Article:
Isolation-induced pup ultrasonic vocalizations (USV)
On PND 10, neonatal rats were assessed by collecting 40-kHz vocalizations made when isolated from the dam and littermates following a previously described protocol [16, 50, 60, 61]. Rat pups were selected from the nest at random and placed in a small plastic container with clean bedding. The container was placed inside a sound attenuating chamber for three min while calls were recorded with an ultrasonic microphone and Avisoft-RECORDER software (Avisoft Bioacoustics, Glienicke, Germany). Using spectrograms generated with Avisoft-SASLab Pro software, calls were manually counted by a trained investigator blinded to genotype and treatment group. Data were analyzed using two-way ANOVA with genotype and IGF-2 treatment as between-group factors.
Pro-social USV playback
To evaluate social behavior in rats, the behavioral response to hearing playback of natural conspecific 50-kHz USV social contact calls was quantified following an established protocol [16, 50, 62]. Prior to the test, all subjects were handled in a standardized manner for 5 min on three consecutive days. Subjects were individually placed on an eight-arm radial maze (arms: 40 cm l × 10 cm w) elevated 48 cm above the floor, surrounded by a black curtain, and illuminated to ~ 8 lx with indirect white light. An active ultrasonic speaker (ScanSpeak, Avisoft Bioacoustics) was placed 20 cm away from the end of one arm while a second inactive speaker was placed symmetrically at the opposite arm to serve as a visual control. After a 15-min habituation period, an Ultra SoundGate 116 Player (Avisoft Bioacoustics) was used to present one of two 1-min acoustic stimuli: (1) pro-social 50-kHz USV or (2) a time- and amplitude-matched white noise control stimulus. Following a 10-min inter-stimulus interval, the second stimulus was presented, and the test session ended after an additional 10-min post-stimulus period. The order of the stimuli was counterbalanced in order to account for possible sequence effects. An overhead camera and EthoVision XT videotracking software (Noldus Information Technology, Wageningen, Netherlands) were used to measure stimulus-induced changes in locomotion and location on the maze. Intact behavioral inhibition was defined as moving significantly less during the minute of white noise compared to the minute prior by paired t-test. Intact social approach was defined as spending significantly more time on the arms proximal to the active speaker compared to the distal arms during the minute of pro-social 50-kHz USV playback and subsequent two min by paired t-test. As a control metric for motor behavior, distance traveled during this timeframe (i.e., the minute of USV playback and subsequent two min) was also analyzed using two-way ANOVA with genotype and IGF-2 treatment as between-group factors.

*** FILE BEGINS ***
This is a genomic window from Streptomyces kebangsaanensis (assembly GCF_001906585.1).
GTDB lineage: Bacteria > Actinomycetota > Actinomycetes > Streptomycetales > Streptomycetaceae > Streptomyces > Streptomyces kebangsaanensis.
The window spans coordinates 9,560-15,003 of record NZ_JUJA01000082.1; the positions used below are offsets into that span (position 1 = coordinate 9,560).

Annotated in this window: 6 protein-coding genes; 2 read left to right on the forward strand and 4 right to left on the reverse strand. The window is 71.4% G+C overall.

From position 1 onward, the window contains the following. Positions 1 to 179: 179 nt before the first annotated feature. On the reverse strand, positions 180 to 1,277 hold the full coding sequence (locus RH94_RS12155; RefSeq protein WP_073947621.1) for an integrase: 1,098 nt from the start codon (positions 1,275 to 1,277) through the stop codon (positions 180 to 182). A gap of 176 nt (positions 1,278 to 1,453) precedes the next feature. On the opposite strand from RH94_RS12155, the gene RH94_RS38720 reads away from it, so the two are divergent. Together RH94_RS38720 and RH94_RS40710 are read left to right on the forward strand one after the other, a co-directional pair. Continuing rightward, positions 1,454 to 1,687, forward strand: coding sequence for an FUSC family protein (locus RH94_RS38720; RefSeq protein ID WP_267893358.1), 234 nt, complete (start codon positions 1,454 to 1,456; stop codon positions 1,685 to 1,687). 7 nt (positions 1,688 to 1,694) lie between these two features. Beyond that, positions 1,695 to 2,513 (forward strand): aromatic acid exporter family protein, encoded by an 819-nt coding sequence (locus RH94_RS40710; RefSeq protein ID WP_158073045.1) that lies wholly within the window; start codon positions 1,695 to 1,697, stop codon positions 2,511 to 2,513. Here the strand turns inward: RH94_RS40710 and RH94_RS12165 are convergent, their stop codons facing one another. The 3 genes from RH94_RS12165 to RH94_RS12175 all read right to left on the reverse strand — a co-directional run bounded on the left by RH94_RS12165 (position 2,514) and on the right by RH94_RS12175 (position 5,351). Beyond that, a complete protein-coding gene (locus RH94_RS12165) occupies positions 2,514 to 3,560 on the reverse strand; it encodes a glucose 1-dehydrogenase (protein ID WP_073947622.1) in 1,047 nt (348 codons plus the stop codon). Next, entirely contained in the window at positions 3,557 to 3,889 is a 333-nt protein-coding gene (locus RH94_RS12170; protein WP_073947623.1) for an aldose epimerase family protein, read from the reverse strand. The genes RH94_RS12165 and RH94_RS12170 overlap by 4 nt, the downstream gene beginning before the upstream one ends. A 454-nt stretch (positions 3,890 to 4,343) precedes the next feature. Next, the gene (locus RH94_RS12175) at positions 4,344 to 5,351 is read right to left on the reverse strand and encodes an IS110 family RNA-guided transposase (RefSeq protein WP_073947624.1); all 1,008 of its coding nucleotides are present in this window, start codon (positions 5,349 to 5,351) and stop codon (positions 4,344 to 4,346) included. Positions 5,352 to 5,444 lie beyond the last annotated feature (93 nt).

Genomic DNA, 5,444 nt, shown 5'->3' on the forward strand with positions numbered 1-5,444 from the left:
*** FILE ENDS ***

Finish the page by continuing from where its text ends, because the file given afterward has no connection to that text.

Open field locomotion
General exploratory locomotion was assayed as previously described [58, 63, 64]. Subjects were individually placed within a novel open field (40 cm l × 40 cm w × 30.5 cm h), which was dimly illuminated to ~ 30 lx, and allowed to explore for 30 min. Photocell beam breaks were detected automatically by the VersaMax Animal Activity Monitoring System (AccuScan Instruments, Columbus, OH) to measure horizontal activity, vertical activity, and center time. Data were analyzed using two-way ANOVA with genotype and IGF-2 treatment as between-group factors.